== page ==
I think this is your problem, but I may be wrong.
You're relying on monkeypatching
socket.socket to force
HTTPConnection to use your SOCKS5 proxy to talk to TOR. But
socket.create_connection, which in turns calls
socket.getaddrinfo to resolve the name before calling
socket.socket to create the socket. And
getaddrinfo doesn't use
socket. So, it's not patched, so it's not talking to your SOCKS5 proxy, so it's using your default name resolver.
This works fine for proxying connections to normal internet hosts, because TOR is going to return the same DNS result for "my-ip.heroku.com" as your normal name resolver. But it won't work for "od6j46sy5zg7aqze.onion", because there is no .onion TLD in your normal name resolver.
If you're curious, you can see the source to
getaddrinfo (the last in C, and scattered throughout the module depending on your platform).
So, how do you solve this? Well, looking at two of the SOCKS5 modules that are called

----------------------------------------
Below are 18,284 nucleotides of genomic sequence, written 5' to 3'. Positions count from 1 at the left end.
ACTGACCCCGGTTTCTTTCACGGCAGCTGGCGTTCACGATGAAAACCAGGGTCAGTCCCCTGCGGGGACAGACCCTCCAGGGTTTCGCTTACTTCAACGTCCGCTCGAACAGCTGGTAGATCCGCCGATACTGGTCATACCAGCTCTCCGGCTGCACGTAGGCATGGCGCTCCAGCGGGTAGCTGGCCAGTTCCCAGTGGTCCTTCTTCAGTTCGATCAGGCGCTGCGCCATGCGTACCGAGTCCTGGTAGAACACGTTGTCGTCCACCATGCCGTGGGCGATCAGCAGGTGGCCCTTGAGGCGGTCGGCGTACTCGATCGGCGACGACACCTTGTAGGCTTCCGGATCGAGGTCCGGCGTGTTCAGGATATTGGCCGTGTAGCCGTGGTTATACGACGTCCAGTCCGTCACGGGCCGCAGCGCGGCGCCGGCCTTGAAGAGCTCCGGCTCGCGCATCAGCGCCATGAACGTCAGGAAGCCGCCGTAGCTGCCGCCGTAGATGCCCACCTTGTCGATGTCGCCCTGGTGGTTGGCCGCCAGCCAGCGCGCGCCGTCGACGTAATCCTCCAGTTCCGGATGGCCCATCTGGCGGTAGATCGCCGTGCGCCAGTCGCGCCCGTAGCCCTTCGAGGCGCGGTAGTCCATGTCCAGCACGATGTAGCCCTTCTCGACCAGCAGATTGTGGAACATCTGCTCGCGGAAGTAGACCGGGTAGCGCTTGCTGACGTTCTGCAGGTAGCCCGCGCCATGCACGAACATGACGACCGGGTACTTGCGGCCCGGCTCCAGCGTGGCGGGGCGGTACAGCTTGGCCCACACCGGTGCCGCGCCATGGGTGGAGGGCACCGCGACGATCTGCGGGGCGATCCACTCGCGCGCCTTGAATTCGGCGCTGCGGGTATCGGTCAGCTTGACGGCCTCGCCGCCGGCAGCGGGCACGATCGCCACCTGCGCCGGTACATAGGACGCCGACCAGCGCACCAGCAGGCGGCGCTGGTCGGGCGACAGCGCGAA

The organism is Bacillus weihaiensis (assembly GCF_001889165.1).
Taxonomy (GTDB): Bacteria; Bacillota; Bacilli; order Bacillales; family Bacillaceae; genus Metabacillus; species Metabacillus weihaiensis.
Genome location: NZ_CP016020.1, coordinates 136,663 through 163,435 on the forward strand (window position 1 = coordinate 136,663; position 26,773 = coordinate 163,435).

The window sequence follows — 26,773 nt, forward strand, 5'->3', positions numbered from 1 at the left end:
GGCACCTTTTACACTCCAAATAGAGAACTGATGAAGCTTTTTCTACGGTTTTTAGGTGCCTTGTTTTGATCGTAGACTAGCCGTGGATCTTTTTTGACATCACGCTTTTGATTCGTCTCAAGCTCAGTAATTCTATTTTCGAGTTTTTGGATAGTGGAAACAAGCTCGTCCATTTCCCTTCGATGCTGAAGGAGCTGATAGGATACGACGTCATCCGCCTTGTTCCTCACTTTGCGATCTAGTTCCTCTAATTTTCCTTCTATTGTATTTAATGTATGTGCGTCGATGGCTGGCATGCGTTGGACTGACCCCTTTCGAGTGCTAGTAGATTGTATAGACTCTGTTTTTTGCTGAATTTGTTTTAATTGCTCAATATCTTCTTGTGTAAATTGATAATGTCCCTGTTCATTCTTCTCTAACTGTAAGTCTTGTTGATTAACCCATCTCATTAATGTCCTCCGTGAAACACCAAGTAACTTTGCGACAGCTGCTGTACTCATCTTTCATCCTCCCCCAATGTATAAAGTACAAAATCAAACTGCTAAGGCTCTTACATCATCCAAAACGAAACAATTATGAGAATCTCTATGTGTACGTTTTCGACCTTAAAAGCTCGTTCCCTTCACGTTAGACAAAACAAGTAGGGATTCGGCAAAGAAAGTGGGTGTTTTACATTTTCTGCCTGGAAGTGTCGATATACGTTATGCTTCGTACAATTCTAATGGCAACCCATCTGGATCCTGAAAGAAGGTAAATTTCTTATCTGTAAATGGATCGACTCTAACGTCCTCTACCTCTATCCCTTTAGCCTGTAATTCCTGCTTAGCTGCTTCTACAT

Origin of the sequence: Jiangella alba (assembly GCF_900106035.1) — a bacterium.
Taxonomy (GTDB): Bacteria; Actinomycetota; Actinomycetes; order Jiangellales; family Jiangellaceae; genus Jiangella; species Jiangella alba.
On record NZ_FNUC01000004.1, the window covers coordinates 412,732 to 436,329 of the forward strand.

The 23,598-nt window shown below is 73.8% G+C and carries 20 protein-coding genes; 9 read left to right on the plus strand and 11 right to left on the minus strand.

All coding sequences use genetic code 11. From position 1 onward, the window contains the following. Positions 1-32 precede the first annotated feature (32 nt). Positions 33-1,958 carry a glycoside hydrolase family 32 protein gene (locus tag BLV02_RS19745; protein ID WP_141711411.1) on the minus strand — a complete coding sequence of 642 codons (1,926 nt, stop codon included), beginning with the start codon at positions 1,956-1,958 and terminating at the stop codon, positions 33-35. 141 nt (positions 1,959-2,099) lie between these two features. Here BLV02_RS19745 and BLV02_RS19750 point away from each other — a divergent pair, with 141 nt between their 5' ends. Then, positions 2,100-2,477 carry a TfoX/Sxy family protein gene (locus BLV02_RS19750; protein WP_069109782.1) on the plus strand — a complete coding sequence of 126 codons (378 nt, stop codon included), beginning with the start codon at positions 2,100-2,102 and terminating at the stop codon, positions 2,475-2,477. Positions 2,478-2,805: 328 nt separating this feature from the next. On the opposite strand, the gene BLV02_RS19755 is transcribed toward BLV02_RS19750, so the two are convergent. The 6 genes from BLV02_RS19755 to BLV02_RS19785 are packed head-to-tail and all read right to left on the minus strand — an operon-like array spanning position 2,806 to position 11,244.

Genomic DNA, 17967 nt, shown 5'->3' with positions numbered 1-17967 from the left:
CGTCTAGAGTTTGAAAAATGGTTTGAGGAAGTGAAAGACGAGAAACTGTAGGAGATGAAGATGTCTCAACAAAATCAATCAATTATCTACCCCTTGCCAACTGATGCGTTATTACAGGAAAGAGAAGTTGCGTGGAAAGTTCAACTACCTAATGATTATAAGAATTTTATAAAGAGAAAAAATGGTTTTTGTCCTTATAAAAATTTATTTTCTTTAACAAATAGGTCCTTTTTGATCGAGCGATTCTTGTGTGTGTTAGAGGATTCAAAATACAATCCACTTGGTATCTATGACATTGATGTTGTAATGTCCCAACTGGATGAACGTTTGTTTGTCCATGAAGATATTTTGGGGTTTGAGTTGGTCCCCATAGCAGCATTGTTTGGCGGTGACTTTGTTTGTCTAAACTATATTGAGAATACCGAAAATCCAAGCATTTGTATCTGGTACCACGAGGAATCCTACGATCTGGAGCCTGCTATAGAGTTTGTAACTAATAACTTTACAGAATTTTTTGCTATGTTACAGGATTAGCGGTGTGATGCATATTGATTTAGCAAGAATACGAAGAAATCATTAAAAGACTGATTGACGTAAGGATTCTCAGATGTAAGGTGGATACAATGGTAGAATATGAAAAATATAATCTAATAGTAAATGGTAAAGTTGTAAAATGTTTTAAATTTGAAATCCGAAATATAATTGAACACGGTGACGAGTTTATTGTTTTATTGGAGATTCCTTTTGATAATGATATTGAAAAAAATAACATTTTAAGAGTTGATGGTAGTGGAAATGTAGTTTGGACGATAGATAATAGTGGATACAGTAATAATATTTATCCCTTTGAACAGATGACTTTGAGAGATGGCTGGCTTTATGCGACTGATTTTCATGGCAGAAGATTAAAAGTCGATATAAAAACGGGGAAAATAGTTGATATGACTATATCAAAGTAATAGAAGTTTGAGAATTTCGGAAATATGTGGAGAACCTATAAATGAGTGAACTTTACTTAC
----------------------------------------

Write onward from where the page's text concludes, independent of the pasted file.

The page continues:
socks, one has a function that could be directly monkeypatched in place of
create_connection (its API is not identical, but it's close enough for what
HTTPConnection needs); the other doesn't, but you could pretty easily write one (just call
socks.socksocket and then call its
connect method). Or you could modify
HTTPConnection to create a
socket.socket and call its
Finally, you may be wondering why most of the different
socks modules have a
setdefaultproxy function that with a parameter named
remote_dns that specifically claims it causes DNS resolving to be performed remotely, when that doesn't actually work. Well, it does work if you use a
socks.socksocket, but it can't possibly work if you use
By the way, if you haven't read DnsResolver and TorifyHOWTO, read them before going any further, because just trying to slap together code that works without knowing why it works is almost guaranteed to lead to you (or your users) leaking information when you thought you were being anonymous.